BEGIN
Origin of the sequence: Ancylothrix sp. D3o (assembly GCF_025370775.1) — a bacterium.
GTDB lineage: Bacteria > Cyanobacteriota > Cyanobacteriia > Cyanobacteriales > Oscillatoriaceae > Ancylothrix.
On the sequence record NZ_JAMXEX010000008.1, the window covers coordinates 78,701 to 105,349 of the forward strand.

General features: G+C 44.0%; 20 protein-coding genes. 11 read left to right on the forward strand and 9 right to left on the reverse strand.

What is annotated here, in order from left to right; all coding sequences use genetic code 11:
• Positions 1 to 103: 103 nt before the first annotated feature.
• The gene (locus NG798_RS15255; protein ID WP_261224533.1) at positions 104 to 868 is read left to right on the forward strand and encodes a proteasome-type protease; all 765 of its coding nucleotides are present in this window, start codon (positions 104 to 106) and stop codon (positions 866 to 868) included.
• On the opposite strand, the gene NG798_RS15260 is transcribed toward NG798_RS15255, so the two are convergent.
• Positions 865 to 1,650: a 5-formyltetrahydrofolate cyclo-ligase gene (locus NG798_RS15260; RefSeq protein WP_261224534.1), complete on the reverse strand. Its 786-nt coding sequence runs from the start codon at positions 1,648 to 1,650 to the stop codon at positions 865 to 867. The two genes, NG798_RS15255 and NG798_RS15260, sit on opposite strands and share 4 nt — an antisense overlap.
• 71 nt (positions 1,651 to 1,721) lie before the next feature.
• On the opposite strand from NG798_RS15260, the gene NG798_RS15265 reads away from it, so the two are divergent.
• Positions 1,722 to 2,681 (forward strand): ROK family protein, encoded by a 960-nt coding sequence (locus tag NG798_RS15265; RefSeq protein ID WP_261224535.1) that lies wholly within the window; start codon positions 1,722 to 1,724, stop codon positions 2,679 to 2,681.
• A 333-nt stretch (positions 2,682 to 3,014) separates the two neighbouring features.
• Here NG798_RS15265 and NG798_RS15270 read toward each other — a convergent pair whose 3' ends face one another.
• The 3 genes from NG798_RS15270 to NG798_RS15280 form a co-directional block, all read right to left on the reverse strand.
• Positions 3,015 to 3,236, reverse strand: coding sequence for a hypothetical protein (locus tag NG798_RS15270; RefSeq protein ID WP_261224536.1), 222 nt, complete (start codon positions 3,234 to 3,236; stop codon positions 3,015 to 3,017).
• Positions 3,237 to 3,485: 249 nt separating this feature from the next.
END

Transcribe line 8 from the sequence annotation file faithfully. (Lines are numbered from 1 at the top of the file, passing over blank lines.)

• On the opposite strand, the gene NG798_RS15260 is transcribed toward NG798_RS15255, so the two are convergent.